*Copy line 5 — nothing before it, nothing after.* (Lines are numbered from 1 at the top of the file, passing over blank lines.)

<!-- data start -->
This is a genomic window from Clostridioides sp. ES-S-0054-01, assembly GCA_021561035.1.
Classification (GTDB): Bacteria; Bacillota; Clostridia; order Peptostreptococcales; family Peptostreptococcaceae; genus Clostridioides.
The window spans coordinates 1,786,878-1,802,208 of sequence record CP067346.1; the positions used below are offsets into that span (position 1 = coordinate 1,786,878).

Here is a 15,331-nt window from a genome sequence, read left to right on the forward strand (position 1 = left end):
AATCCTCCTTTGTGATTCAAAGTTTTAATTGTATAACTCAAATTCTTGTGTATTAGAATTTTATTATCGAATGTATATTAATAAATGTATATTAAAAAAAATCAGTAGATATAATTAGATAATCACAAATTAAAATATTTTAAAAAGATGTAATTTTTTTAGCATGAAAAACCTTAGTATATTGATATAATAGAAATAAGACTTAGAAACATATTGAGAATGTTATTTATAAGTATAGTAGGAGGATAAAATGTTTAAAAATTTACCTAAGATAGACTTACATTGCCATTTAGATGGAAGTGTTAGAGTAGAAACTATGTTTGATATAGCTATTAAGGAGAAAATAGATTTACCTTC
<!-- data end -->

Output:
AATCCTCCTTTGTGATTCAAAGTTTTAATTGTATAACTCAAATTCTTGTGTATTAGAATTTTATTATCGAATGTATATTAATAAATGTATATTAAAAAAAATCAGTAGATATAATTAGATAATCACAAATTAAAATATTTTAAAAAGATGTAATTTTTTTAGCATGAAAAACCTTAGTATATTGATATAATAGAAATAAGACTTAGAAACATATTGAGAATGTTATTTATAAGTATAGTAGGAGGATAAAATGTTTAAAAATTTACCTAAGATAGACTTACATTGCCATTTAGATGGAAGTGTTAGAGTAGAAACTATGTTTGATATAGCTATTAAGGAGAAAATAGATTTACCTTC